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      Sorting Nexin 5 and Dopamine D1 Receptor Regulate the Expression of the Insulin Receptor in Human Renal Proximal Tubule Cells

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          Abstract

          Sorting nexin 5 (SNX5) belongs to the SNX family, which is composed of a diverse group of proteins that mediate trafficking of plasma membrane proteins, receptors, and transporters. SNX5 is important in the resensitization of the dopamine D1-like receptor (D1R). D1R is uncoupled from its effector proteins in hypertension and diabetes, and treatment of diabetes restores D1R function and insulin receptor (IR) expression. We tested the hypothesis that the D1R and SNX5 regulate IR by studying the expression, distribution, dynamics, and functional consequences of their interaction in human renal proximal tubule cells (hRPTCs). D1R, SNX5, and IR were expressed and colocalized in the brush border of RPTs. Insulin promoted the colocalization of SNX5 and IR at the perinuclear area of hRPTCs. Unlike SNX5, the D1R colocalized and coimmunoprecipitated with IR, and this interaction was enhanced by insulin. To evaluate the role of SNX5 and D1R on IR signaling, we silenced via RNA interference the endogenous expression of SNX5 or the D1R gene DRD1 in hRPTCs. We observed a decrease in IR expression and abundance of phosphorylated IR substrate and phosphorylated protein kinase B, which are crucial components of the IR signal transduction pathway. Our data indicate that SNX5 and D1R are necessary for normal IR expression and activity. It is conceivable that D1R and SNX5 may interact to increase the sensitivity to insulin via a positive regulation of IR and insulin signaling.

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          Most cited references 50

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          The protein kinase encoded by the Akt proto-oncogene is a target of the PDGF-activated phosphatidylinositol 3-kinase.

          The serine/threonine protein kinase encoded by the Akt proto-oncogene is catalytically inactive in serum-starved primary and immortalized fibroblasts. Here we show that Akt and the Akt-related kinase AKT2 are activated by PDGF. The activation was rapid and specific, and it was abrogated by mutations in the Akt Pleckstrin homology (PH) domain. The Akt activation was also shown to depend on PDGFR beta tyrosines Y740 and Y751, which bind phosphatidylinositol 3-kinase (PI 3-kinase) upon phosphorylation. Moreover, Akt activation was blocked by the PI 3-kinase-specific inhibitor wortmannin and the dominant inhibitory N17Ras. Conversely, Akt activity was induced following the addition of phosphatidylinositol-3-phosphate to Akt immunoprecipitates from serum-starved cells in vitro. These results identify Akt as a novel target of PI 3-kinase and suggest that the Akt PH domain may be a mediator of PI 3-kinase signaling.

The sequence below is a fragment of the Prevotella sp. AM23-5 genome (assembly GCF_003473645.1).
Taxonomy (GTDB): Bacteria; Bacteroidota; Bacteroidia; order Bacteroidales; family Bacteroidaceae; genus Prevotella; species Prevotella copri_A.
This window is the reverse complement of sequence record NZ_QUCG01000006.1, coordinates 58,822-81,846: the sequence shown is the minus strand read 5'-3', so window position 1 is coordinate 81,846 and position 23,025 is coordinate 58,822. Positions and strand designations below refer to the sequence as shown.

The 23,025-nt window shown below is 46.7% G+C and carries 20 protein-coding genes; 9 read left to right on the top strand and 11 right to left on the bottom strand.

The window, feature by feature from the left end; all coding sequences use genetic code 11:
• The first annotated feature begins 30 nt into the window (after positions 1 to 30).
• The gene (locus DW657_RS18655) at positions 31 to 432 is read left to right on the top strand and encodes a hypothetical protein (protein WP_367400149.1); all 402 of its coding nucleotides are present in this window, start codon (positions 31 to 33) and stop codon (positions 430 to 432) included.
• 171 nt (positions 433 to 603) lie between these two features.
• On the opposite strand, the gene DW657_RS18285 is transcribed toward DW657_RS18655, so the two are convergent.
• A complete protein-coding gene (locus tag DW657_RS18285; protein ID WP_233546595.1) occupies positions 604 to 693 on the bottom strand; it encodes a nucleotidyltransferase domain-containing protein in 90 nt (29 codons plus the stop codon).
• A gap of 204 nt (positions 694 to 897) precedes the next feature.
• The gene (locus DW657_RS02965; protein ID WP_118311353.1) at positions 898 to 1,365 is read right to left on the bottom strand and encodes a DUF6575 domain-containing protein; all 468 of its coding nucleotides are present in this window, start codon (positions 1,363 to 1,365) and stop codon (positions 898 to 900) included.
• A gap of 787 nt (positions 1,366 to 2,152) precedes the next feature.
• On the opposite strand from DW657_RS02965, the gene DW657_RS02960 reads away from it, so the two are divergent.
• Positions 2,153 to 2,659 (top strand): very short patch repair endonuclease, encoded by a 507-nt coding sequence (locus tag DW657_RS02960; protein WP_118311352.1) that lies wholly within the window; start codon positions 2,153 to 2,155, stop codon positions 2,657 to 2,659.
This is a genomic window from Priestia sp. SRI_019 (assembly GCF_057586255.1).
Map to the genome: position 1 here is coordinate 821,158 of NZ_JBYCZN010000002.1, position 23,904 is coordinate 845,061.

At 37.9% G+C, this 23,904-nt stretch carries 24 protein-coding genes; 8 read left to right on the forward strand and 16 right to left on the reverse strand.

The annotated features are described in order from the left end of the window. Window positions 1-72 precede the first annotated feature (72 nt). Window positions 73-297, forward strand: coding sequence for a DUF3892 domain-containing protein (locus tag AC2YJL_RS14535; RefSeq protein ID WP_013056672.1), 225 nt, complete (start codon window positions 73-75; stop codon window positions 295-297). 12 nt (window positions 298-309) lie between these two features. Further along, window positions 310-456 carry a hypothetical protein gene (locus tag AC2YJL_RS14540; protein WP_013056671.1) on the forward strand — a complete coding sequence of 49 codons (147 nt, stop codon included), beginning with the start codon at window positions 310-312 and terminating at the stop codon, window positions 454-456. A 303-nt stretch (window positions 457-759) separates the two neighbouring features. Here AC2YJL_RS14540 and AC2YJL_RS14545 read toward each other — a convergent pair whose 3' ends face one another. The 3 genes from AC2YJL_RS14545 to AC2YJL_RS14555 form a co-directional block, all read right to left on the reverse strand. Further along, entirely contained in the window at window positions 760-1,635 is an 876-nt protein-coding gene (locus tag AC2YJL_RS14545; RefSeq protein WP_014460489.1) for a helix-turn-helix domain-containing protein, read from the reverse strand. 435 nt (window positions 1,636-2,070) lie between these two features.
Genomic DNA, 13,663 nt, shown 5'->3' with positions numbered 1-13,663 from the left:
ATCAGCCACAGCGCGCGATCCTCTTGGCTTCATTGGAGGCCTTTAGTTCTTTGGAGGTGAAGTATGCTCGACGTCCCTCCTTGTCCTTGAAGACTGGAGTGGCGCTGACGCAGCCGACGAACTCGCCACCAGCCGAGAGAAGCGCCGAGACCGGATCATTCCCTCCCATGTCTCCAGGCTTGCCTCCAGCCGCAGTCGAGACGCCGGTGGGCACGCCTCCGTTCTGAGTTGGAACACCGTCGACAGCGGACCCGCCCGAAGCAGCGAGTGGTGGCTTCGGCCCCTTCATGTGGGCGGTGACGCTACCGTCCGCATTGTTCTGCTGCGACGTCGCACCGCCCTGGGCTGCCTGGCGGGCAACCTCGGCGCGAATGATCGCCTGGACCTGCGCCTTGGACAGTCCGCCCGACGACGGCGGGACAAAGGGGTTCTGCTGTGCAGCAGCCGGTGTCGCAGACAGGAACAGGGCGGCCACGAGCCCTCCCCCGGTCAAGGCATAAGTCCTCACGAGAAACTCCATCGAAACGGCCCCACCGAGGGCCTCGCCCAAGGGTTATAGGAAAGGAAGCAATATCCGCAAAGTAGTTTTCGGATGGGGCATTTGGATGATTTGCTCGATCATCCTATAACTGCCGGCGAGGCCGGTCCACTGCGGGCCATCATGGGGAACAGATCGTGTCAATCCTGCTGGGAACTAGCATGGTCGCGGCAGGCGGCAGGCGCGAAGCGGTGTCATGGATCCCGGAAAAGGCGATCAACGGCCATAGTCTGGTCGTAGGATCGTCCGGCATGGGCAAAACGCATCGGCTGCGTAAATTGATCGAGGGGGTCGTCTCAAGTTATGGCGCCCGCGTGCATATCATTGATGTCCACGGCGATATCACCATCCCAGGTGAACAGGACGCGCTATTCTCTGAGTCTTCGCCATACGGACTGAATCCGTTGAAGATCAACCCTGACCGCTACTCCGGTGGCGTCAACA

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            The kidney, hypertension, and obesity.

             Daniel Hall (2003)
            This paper provides a personal perspective of the role of abnormal renal-pressure natriuresis in the pathogenesis of hypertension. Direct support for a major role of renal-pressure natriuresis in long-term control of arterial pressure and sodium balance comes from studies demonstrating that (1) pressure natriuresis is impaired in all forms of chronic hypertension and (2) prevention of pressure natriuresis from operating, by servo-control of renal perfusion pressure, also prevents the maintenance of sodium balance hypertension. Although the precise mechanisms of impaired pressure natriuresis in essential hypertension have remained elusive, recent evidence suggests that obesity and overweight may play a major role. Obesity increases renal sodium reabsorption and impairs pressure natriuresis by activation of the renin-angiotensin and sympathetic nervous systems and by altered intrarenal physical forces. Chronic obesity also causes marked structural changes in the kidneys that eventually lead to a loss of nephron function, further increases in arterial pressure, and severe renal injury in some cases. Although there are many unanswered questions about the mechanisms of obesity hypertension and renal disease, this is one of the most promising areas for future research, especially in view of the growing, worldwide "epidemic" of obesity.